United States District Court, D. Oregon
ORDER SUSTAINING IN PART PLAINTIFF'S OBJECTION TO
DEFENDANTS' EXHIBIT 203
F. BECKERMAN, UNITED STATES MAGISTRATE JUDGE.
House of Hope Recovery and Patricia Barcroft
(“Defendants”) offer the Oregon Bureau of Labor
and Industries' (“BOLI”) “No
Substantial Evidence Determination” report as a trial
exhibit. (ECF No. 123, Att. 1.) Defendants confirmed at the
pre-trial conference that they seek to introduce as
impeachment evidence only a statement in the report
attributed to Plaintiff Constance George
(“George”). George objects to the exhibit on the
basis of hearsay and unfair prejudice. (ECF No. 119.)
Court concludes that George's statement in the BOLI
report is inadmissible hearsay and may not be admitted as
evidence at trial to prove its truth. However, depending on
George's testimony at trial, her statement may be used
for impeachment, subject to the limitations set forth below.
Hearsay within Hearsay
does not dispute the trustworthiness of the BOLI report, and
it therefore qualifies as a public record under Federal Rule
of Evidence 803(8). See Chandler v.
Roudebush, 425 U.S. 840, 863 n.39 (1976). However, the
report recounts assertions made by George during George's
initial interview, which are, themselves, potentially
excludable hearsay. Specifically, Defendants seek to
introduce the following statement in the report attributed to
George: “[C]omplainant stated that she did not really
believe [Defendants] discriminated against her because of her
race.” (ECF No. 123, Att. 1 at GEORGE 000102.)
is no evidence in the record that George submitted to the
BOLI interview under penalty of perjury, so the statement in
the report does not qualify as a prior statement by a
witness, even if Rule 801(d)(1)(A)'s other conditions are
met at trial. Additionally, while the report writer
attributes the statement to George, George did not sign the
report or otherwise adopt it, so the statement does not
qualify as one by a party opponent under Rule 801(d)(2)(A).
See U.S. v. Felix-Jerez, 667 F.2d 1297, 1299 (9th
Cir. 1982). Defendants do not argue that the statement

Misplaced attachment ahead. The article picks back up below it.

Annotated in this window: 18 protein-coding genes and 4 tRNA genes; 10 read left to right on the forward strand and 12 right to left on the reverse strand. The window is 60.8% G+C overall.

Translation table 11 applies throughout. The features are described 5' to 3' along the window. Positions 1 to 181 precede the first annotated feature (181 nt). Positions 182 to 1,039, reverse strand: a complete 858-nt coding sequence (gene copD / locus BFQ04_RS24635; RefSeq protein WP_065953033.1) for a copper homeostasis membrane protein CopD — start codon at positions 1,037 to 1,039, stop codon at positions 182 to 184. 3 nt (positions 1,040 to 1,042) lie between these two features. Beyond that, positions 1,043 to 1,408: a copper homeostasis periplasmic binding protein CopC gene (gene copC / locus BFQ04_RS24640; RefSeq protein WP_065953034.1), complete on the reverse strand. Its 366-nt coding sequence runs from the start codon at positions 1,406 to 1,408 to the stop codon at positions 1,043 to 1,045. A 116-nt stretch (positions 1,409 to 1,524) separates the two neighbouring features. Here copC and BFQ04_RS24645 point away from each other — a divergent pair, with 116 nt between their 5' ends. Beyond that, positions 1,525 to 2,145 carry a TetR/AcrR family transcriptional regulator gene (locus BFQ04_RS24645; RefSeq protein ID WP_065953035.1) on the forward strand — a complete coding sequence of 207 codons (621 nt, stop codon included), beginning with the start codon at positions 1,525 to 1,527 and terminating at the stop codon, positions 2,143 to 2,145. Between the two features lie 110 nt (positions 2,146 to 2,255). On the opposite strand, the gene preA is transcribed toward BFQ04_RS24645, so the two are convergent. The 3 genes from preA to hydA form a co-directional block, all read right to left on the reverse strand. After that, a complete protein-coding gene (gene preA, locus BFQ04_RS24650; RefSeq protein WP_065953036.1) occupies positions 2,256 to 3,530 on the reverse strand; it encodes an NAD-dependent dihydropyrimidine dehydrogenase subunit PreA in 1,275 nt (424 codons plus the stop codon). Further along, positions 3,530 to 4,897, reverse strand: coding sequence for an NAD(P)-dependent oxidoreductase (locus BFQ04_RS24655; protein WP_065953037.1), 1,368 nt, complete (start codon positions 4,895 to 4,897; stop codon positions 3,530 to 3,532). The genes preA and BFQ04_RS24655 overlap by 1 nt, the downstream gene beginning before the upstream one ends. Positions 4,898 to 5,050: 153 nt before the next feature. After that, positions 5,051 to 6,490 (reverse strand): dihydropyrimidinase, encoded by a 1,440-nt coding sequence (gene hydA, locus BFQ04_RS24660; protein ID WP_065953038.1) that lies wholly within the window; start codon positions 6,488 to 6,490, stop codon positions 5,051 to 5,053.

qualifies for any other hearsay exception. (ECF No. 123.)
Therefore, at this point in the proceedings, George's
statement in the BOLI report is inadmissible hearsay.
assert that they will use the statement only for impeachment
purposes, and not to prove the truth of its content, making
it nonhearsay under Rule 801(c)(2). (ECF No. 123 at 2-3.) An
otherwise inadmissible statement may be used for impeachment
under appropriate circumstances and with a limiting
instruction admonishing the jury to consider it for
impeachment only. See U.S. v.
Tafollo-Cardenas, 897 F.2d 976, 980 (9th Cir. 1990).
Whether such an impeachment opportunity will arise will
depend upon George's testimony at trial.
contend that the statement at issue “directly conflicts
with the entire basis for the instant lawsuit.” (ECF
No. 123 at 3.) That is an overstatement. First, according to
the BOLI report, George did identify an example of what she
perceived to be a racially discriminatory remark by Defendant
Complainant [George] based her allegations of race
[discrimination] on a comment made by Respondent Patricia
Barcroft, Director of House of Hope Recovery when Complainant
was interviewed for housing. The comment itself is disputed;
Complainant's version is that Respondent Barcroft asked
her how she felt about “white people.” . . .
Complainant admits that this is the only statement she felt
was racially discriminatory; . . ., during the
Complainant['s] initial interview, [C]omplainant stated
that she did not really believe Respondent discriminated
against her because of her race.
(ECF No. 123, Att. 1 at GEORGE 000101.) Second, because the
BOLI report does not provide a transcript of the interview,
the full context of George's statement is unknown. What
is known is that BOLI conducted this interview while
investigating George's discrimination complaint. (See
id. (“Complainant alleges that she was unlawfully
discriminated against because: a. her race being African
American and B. her religion, being a Jehovah
witness.”)) Even accepting the accuracy of the
statement, when taken out of its full context its probative
value may be easily outweighed by the risk of unfair
prejudice. SeeFed. R. Evid. 403. For these reasons,
the Court will not permit Defendants to use this statement to
impeach George's testimony generally.
George testifies at trial and makes a statement that directly
contradicts what she told the BOLI report writer
(i.e., if George volunteers on direct examination
her subjective beliefs about whether Ms. Barcroft
discriminated against her based on race), then Defendants may
use George's statement to the BOLI report writer to
impeach that testimony. SeeFed. R. Evid. 607;
see also U.S. v. Castillo, 181 F.3d 1129,
1132 (9th Cir. 1999) (explaining impeachment by contradiction
as distinct from Rule 608's general prohibition against
extrinsic evidence). Defendants may not elicit such testimony
from George for the first time on cross-examination for the
purpose of setting up the impeachment opportunity.
See Id. at 1133-34; U.S. v.
Kincaid-Chauncey, 556 F.3d 923, 932 (9th Cir. 2009).